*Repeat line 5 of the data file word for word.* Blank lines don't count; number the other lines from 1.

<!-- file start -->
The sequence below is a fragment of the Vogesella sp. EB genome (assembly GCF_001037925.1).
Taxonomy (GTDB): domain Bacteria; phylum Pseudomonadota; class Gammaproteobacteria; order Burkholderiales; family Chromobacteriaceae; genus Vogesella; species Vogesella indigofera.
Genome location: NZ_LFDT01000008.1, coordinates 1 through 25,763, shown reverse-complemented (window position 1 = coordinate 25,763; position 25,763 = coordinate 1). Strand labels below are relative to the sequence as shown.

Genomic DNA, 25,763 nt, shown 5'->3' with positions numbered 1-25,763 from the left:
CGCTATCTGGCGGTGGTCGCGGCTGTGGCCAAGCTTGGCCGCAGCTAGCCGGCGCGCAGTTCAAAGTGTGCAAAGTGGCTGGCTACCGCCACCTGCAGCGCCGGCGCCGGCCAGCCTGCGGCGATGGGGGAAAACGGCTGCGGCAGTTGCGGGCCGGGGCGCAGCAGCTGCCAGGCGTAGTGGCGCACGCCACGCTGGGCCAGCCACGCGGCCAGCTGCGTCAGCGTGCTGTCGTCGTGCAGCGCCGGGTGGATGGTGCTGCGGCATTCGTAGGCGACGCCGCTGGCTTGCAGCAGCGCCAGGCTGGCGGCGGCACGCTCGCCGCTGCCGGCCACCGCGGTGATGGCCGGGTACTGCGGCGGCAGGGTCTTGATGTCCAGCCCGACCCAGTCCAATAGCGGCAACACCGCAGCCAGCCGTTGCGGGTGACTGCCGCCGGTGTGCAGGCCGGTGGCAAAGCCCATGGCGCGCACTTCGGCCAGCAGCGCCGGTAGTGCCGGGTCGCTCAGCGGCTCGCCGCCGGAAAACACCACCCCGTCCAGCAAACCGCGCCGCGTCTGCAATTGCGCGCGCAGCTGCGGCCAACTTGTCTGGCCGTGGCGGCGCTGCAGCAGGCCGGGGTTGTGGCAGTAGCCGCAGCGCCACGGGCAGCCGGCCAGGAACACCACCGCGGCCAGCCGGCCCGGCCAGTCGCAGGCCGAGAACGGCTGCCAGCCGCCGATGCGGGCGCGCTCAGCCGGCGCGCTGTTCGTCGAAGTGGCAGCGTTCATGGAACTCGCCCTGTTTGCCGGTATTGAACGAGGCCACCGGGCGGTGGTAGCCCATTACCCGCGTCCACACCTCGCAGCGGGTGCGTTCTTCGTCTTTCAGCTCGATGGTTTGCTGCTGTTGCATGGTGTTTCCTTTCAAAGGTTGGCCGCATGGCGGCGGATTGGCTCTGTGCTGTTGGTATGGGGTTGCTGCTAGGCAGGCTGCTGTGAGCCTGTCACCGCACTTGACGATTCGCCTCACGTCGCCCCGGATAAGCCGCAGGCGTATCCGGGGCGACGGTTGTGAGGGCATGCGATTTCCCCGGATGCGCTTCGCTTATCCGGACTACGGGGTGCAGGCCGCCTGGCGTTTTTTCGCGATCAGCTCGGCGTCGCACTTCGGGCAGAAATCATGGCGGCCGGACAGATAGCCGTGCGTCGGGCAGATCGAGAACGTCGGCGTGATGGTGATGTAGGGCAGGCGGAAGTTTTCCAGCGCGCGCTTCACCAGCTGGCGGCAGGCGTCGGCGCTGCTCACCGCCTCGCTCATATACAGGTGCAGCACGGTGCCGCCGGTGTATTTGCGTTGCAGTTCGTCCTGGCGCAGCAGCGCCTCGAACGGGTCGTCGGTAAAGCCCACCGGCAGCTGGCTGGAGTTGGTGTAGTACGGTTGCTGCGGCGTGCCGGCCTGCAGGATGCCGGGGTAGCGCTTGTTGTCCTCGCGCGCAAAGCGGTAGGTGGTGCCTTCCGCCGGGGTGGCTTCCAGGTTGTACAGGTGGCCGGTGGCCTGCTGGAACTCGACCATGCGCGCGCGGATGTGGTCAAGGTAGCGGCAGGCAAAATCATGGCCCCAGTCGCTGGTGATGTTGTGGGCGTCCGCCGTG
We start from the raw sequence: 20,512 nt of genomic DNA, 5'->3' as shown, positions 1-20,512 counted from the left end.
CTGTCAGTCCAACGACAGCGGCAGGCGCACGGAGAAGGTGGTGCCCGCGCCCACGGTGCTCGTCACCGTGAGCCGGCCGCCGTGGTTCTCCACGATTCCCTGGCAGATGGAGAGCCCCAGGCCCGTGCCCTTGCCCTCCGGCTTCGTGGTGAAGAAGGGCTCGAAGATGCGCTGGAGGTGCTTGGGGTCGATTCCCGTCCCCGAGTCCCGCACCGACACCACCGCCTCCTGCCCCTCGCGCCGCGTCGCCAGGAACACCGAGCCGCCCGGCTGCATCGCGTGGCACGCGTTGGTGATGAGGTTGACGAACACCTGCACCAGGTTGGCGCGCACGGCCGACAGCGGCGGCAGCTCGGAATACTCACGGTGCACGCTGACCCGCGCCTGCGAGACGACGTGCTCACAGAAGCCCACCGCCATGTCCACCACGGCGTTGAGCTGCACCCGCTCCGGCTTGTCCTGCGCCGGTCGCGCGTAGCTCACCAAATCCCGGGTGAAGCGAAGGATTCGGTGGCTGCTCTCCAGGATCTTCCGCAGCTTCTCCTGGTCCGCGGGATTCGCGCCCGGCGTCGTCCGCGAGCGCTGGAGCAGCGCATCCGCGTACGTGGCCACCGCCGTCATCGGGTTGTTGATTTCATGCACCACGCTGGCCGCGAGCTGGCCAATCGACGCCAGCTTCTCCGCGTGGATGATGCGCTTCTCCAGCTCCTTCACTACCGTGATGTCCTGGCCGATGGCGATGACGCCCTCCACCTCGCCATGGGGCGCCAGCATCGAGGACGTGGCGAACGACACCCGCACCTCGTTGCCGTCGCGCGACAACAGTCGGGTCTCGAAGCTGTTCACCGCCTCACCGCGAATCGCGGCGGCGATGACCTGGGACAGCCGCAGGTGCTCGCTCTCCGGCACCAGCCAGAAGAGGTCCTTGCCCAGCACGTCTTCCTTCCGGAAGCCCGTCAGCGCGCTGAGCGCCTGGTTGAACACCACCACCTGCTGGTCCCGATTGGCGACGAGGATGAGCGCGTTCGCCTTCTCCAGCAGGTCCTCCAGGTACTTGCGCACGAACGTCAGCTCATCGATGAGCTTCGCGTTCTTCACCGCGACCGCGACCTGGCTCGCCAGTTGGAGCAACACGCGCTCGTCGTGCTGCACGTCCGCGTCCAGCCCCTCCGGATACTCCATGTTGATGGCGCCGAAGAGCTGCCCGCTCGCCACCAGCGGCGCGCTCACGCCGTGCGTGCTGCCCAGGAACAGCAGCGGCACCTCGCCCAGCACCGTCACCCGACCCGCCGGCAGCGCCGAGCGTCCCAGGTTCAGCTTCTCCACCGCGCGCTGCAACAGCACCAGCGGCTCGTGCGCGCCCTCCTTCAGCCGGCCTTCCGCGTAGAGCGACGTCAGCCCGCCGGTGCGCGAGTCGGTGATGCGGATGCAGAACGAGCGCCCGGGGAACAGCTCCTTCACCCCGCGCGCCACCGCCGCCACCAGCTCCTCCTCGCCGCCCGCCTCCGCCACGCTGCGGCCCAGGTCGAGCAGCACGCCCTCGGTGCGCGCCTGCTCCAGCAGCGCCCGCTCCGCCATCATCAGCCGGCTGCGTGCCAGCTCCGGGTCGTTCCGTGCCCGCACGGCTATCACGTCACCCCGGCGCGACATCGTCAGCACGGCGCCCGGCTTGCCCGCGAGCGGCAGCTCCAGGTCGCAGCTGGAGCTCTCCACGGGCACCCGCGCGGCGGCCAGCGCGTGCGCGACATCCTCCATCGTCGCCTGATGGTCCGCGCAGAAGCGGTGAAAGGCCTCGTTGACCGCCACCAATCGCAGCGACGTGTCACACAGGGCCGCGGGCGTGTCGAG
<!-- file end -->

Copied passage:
CGCTATCTGGCGGTGGTCGCGGCTGTGGCCAAGCTTGGCCGCAGCTAGCCGGCGCGCAGTTCAAAGTGTGCAAAGTGGCTGGCTACCGCCACCTGCAGCGCCGGCGCCGGCCAGCCTGCGGCGATGGGGGAAAACGGCTGCGGCAGTTGCGGGCCGGGGCGCAGCAGCTGCCAGGCGTAGTGGCGCACGCCACGCTGGGCCAGCCACGCGGCCAGCTGCGTCAGCGTGCTGTCGTCGTGCAGCGCCGGGTGGATGGTGCTGCGGCATTCGTAGGCGACGCCGCTGGCTTGCAGCAGCGCCAGGCTGGCGGCGGCACGCTCGCCGCTGCCGGCCACCGCGGTGATGGCCGGGTACTGCGGCGGCAGGGTCTTGATGTCCAGCCCGACCCAGTCCAATAGCGGCAACACCGCAGCCAGCCGTTGCGGGTGACTGCCGCCGGTGTGCAGGCCGGTGGCAAAGCCCATGGCGCGCACTTCGGCCAGCAGCGCCGGTAGTGCCGGGTCGCTCAGCGGCTCGCCGCCGGAAAACACCACCCCGTCCAGCAAACCGCGCCGCGTCTGCAATTGCGCGCGCAGCTGCGGCCAACTTGTCTGGCCGTGGCGGCGCTGCAGCAGGCCGGGGTTGTGGCAGTAGCCGCAGCGCCACGGGCAGCCGGCCAGGAACACCACCGCGGCCAGCCGGCCCGGCCAGTCGCAGGCCGAGAACGGCTGCCAGCCGCCGATGCGGGCGCGCTCAGCCGGCGCGCTGTTCGTCGAAGTGGCAGCGTTCATGGAACTCGCCCTGTTTGCCGGTATTGAACGAGGCCACCGGGCGGTGGTAGCCCATTACCCGCGTCCACACCTCGCAGCGGGTGCGTTCTTCGTCTTTCAGCTCGATGGTTTGCTGCTGTTGCATGGTGTTTCCTTTCAAAGGTTGGCCGCATGGCGGCGGATTGGCTCTGTGCTGTTGGTATGGGGTTGCTGCTAGGCAGGCTGCTGTGAGCCTGTCACCGCACTTGACGATTCGCCTCACGTCGCCCCGGATAAGCCGCAGGCGTATCCGGGGCGACGGTTGTGAGGGCATGCGATTTCCCCGGATGCGCTTCGCTTATCCGGACTACGGGGTGCAGGCCGCCTGGCGTTTTTTCGCGATCAGCTCGGCGTCGCACTTCGGGCAGAAATCATGGCGGCCGGACAGATAGCCGTGCGTCGGGCAGATCGAGAACGTCGGCGTGATGGTGATGTAGGGCAGGCGGAAGTTTTCCAGCGCGCGCTTCACCAGCTGGCGGCAGGCGTCGGCGCTGCTCACCGCCTCGCTCATATACAGGTGCAGCACGGTGCCGCCGGTGTATTTGCGTTGCAGTTCGTCCTGGCGCAGCAGCGCCTCGAACGGGTCGTCGGTAAAGCCCACCGGCAGCTGGCTGGAGTTGGTGTAGTACGGTTGCTGCGGCGTGCCGGCCTGCAGGATGCCGGGGTAGCGCTTGTTGTCCTCGCGCGCAAAGCGGTAGGTGGTGCCTTCCGCCGGGGTGGCTTCCAGGTTGTACAGGTGGCCGGTGGCCTGCTGGAACTCGACCATGCGCGCGCGGATGTGGTCAAGGTAGCGGCAGGCAAAATCATGGCCCCAGTCGCTGGTGATGTTGTGGGCGTCCGCCGTG